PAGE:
• Describe historical movements by comparing and contrasting.
Students understand that:
  • There were causes and the effects, both immediate and lasting, of various reform movements pertaining to immigration, labor, political, social, and constitutional amendments during the Progressive Era in the United States.
Alabama Archives Resources:
Click below to access all Alabama Archives resources aligned to this standard.

Alabama Alternate Achievement Standards
AAS Standard:
SS.AAS.6.2- Identify the problems created by industrialization and urbanization of the late 1800s including poor working conditions and unhealthy living conditions; define the concept of reform and identify at least one major reform of the Progressive Movement including child labor laws, 8-hour workdays, and cleaner living conditions in cities; identify the expansion of conservation efforts by the national parks and national forests.
SS.AAS.6.2a - Identify goals of the early civil rights movement and th

Learning Objectives:

Students will describe the experiences of new immigrants to life in the United States, with a focus on the experiences immigrants had while traveling through Ellis Island.

  Strategies, Preparations and Variations  
During/Explore/Explain, After/Explain/Elaborate

1. Each student will need a copy of this Google Doc: Immigration & Urbanization Activity. The teacher can share this digitally or make a paper copy for each student.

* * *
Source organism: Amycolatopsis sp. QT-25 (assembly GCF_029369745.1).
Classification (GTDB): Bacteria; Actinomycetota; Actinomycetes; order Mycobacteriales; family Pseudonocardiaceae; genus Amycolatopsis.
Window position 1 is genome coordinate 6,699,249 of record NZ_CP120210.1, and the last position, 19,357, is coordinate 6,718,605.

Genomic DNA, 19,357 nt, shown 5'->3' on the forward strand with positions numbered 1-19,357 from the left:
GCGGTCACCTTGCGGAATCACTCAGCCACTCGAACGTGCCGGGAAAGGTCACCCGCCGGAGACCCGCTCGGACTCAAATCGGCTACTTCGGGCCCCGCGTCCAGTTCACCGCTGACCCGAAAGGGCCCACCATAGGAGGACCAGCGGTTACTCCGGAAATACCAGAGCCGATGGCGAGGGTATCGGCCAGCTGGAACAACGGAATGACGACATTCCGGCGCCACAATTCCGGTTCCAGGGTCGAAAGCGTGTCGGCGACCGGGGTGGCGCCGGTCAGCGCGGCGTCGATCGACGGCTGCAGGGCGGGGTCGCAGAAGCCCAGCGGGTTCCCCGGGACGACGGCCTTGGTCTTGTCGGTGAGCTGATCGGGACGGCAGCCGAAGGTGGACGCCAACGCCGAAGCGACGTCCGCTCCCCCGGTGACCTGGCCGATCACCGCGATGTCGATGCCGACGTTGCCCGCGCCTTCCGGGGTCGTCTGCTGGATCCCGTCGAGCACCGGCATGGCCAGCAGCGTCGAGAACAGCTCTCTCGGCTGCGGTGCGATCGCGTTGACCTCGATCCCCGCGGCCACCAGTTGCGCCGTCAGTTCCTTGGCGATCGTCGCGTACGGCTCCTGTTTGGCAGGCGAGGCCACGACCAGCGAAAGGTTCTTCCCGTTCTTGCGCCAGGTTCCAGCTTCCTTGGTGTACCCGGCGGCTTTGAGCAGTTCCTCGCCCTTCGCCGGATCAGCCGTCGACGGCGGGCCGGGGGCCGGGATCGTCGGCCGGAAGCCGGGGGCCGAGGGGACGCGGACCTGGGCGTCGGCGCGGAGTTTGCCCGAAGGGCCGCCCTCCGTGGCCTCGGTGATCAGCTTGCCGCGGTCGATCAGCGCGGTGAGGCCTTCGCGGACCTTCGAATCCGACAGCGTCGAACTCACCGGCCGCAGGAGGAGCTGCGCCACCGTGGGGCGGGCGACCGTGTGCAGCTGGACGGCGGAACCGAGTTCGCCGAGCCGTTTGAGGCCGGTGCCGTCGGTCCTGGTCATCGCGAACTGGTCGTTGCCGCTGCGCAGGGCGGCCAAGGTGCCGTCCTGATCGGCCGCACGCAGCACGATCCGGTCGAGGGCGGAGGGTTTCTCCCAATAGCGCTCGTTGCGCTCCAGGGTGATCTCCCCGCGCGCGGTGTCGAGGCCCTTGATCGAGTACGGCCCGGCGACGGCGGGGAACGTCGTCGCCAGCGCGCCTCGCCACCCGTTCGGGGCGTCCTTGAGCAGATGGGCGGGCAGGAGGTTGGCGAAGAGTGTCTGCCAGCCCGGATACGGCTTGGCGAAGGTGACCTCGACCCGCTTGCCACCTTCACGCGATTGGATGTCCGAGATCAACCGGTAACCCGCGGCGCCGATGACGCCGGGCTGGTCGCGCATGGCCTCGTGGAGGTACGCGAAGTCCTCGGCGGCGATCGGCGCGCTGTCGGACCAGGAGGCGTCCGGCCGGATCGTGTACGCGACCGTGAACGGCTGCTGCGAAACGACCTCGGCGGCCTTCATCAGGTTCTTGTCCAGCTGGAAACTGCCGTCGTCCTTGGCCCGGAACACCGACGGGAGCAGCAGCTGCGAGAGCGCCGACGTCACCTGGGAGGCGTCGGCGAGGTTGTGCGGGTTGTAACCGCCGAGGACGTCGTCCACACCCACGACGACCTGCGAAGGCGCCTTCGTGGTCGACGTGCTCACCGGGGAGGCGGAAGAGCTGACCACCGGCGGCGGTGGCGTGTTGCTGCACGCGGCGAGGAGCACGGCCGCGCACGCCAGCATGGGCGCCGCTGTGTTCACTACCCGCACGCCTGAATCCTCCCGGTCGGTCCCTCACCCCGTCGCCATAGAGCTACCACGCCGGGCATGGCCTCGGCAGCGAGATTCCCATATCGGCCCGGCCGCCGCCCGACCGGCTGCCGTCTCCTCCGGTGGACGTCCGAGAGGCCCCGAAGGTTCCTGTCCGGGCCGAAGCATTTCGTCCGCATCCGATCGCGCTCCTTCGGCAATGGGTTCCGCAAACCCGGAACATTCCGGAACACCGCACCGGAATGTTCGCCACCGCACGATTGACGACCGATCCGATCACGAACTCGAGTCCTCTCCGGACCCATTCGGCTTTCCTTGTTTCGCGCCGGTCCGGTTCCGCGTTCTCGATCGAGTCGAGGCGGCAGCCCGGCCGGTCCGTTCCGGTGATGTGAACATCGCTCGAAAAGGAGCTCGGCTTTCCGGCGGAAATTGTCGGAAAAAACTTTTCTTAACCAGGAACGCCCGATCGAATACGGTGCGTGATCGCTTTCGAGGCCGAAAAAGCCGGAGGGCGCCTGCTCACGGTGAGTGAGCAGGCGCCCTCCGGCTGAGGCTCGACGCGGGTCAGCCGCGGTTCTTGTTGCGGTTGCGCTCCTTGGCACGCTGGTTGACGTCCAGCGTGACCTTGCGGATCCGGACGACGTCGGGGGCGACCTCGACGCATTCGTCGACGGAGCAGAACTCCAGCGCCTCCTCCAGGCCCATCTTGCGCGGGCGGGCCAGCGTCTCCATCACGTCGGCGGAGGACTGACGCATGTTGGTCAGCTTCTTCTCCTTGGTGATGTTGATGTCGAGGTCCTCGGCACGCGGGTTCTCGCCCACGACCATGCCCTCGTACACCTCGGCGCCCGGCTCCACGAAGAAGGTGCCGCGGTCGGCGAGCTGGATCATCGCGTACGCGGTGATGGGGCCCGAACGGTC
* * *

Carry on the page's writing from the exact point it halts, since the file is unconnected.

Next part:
2. The students will visit this website using a digital device: From Ellis Island to Orchard Street with Victoria Confino. Be sure to allow Flash player. Students can use headphones or earbuds to hear the audio commentary provided by the website. 

3. As students participate in the interactive website, students should take notes on the Google Doc provided (page 1). Tell students their notes will help them complete their final postcard product. 

4. Review page 2 of the Google Doc with students. This provides specific directions for the after activity, creating a postcard that describes the experiences of immigrants. 

5. The teacher will share the postcard template with students. The students will create their postcard according to the directions provided on the Google Doc. The students can use images from the internet, or the teacher can require students to illustrate the postcard by hand. Alternatively, the entire postcard can be created by hand, rather than using the digital template. 

Assessment Strategies:

The teacher will assess the during activity, the interactive website, by viewing students' notes. The teacher should ensure that students completed the entire activity and took sufficient notes regarding the immigrant experience. 

The teacher will assess the after activity, the postcard, by using the provided checklist on page 2 of the Google Doc. The teacher can assign point values to each criterion of the checklist if desired. 

Advanced Preparation:

This activity can be done completely digitally by sharing the links with students and requiring all products to be completed online. Alternatively, the teacher can print the Google Doc and postcard template and have students complete these items by hand. 

The students will need access to a digital device with internet access, in order to complete the interactive website activity. It is preferable for students to have headphones or earbuds to listen to the provided audio. 

The interactive website allows students to create a printable passport. Students can print the passport if printers are available. As another option, the students can recreate the passport shown in the activity on a piece of paper. 

Variation Tips (optional):
Notes or Recommendations (optional):
  Keywords and Search Tags  
Keywords and Search Tags: 1900s, ellis island, immigration, urbanization